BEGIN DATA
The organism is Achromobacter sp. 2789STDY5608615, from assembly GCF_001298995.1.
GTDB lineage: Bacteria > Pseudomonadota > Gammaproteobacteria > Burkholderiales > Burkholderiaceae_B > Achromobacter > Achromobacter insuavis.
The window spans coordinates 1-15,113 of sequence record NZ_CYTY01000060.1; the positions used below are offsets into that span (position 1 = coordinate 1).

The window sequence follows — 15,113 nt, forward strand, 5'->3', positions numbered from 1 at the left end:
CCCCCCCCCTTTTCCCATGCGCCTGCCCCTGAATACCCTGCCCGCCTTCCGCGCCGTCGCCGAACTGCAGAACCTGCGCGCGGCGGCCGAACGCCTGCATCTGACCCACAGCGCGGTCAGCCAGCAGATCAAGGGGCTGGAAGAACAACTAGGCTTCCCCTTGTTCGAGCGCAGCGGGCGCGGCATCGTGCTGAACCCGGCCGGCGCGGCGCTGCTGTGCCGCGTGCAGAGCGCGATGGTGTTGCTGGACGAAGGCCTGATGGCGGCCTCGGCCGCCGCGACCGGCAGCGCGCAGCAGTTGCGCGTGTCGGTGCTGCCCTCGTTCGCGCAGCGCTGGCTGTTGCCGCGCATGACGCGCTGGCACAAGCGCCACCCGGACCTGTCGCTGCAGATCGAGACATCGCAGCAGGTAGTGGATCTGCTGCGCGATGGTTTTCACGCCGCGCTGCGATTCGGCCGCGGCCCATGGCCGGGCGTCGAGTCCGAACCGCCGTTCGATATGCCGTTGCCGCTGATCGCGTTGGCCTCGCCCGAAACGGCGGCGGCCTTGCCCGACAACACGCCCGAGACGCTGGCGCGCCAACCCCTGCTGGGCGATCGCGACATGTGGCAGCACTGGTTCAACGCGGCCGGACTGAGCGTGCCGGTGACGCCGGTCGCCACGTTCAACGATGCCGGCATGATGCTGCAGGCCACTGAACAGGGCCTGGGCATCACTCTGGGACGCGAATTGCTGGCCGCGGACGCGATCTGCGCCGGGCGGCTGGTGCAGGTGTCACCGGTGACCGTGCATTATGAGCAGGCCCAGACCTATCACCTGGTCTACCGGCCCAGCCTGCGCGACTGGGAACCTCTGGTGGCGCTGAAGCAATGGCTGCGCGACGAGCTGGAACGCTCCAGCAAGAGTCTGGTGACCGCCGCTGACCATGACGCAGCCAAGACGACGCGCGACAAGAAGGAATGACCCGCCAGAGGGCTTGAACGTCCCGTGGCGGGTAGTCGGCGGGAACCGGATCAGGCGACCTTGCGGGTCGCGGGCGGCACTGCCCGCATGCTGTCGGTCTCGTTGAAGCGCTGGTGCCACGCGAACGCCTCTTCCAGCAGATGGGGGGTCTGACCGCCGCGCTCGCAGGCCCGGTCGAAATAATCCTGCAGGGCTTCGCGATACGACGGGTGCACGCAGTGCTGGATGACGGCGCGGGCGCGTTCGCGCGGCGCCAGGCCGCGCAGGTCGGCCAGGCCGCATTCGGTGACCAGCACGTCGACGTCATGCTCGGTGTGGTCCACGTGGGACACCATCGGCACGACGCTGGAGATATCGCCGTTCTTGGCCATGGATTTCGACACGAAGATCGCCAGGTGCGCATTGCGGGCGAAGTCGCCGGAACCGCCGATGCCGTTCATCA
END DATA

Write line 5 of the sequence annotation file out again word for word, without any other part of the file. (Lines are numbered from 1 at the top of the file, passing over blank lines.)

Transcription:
CCCCCCCCCTTTTCCCATGCGCCTGCCCCTGAATACCCTGCCCGCCTTCCGCGCCGTCGCCGAACTGCAGAACCTGCGCGCGGCGGCCGAACGCCTGCATCTGACCCACAGCGCGGTCAGCCAGCAGATCAAGGGGCTGGAAGAACAACTAGGCTTCCCCTTGTTCGAGCGCAGCGGGCGCGGCATCGTGCTGAACCCGGCCGGCGCGGCGCTGCTGTGCCGCGTGCAGAGCGCGATGGTGTTGCTGGACGAAGGCCTGATGGCGGCCTCGGCCGCCGCGACCGGCAGCGCGCAGCAGTTGCGCGTGTCGGTGCTGCCCTCGTTCGCGCAGCGCTGGCTGTTGCCGCGCATGACGCGCTGGCACAAGCGCCACCCGGACCTGTCGCTGCAGATCGAGACATCGCAGCAGGTAGTGGATCTGCTGCGCGATGGTTTTCACGCCGCGCTGCGATTCGGCCGCGGCCCATGGCCGGGCGTCGAGTCCGAACCGCCGTTCGATATGCCGTTGCCGCTGATCGCGTTGGCCTCGCCCGAAACGGCGGCGGCCTTGCCCGACAACACGCCCGAGACGCTGGCGCGCCAACCCCTGCTGGGCGATCGCGACATGTGGCAGCACTGGTTCAACGCGGCCGGACTGAGCGTGCCGGTGACGCCGGTCGCCACGTTCAACGATGCCGGCATGATGCTGCAGGCCACTGAACAGGGCCTGGGCATCACTCTGGGACGCGAATTGCTGGCCGCGGACGCGATCTGCGCCGGGCGGCTGGTGCAGGTGTCACCGGTGACCGTGCATTATGAGCAGGCCCAGACCTATCACCTGGTCTACCGGCCCAGCCTGCGCGACTGGGAACCTCTGGTGGCGCTGAAGCAATGGCTGCGCGACGAGCTGGAACGCTCCAGCAAGAGTCTGGTGACCGCCGCTGACCATGACGCAGCCAAGACGACGCGCGACAAGAAGGAATGACCCGCCAGAGGGCTTGAACGTCCCGTGGCGGGTAGTCGGCGGGAACCGGATCAGGCGACCTTGCGGGTCGCGGGCGGCACTGCCCGCATGCTGTCGGTCTCGTTGAAGCGCTGGTGCCACGCGAACGCCTCTTCCAGCAGATGGGGGGTCTGACCGCCGCGCTCGCAGGCCCGGTCGAAATAATCCTGCAGGGCTTCGCGATACGACGGGTGCACGCAGTGCTGGATGACGGCGCGGGCGCGTTCGCGCGGCGCCAGGCCGCGCAGGTCGGCCAGGCCGCATTCGGTGACCAGCACGTCGACGTCATGCTCGGTGTGGTCCACGTGGGACACCATCGGCACGACGCTGGAGATATCGCCGTTCTTGGCCATGGATTTCGACACGAAGATCGCCAGGTGCGCATTGCGGGCGAAGTCGCCGGAACCGCCGATGCCGTTCATCA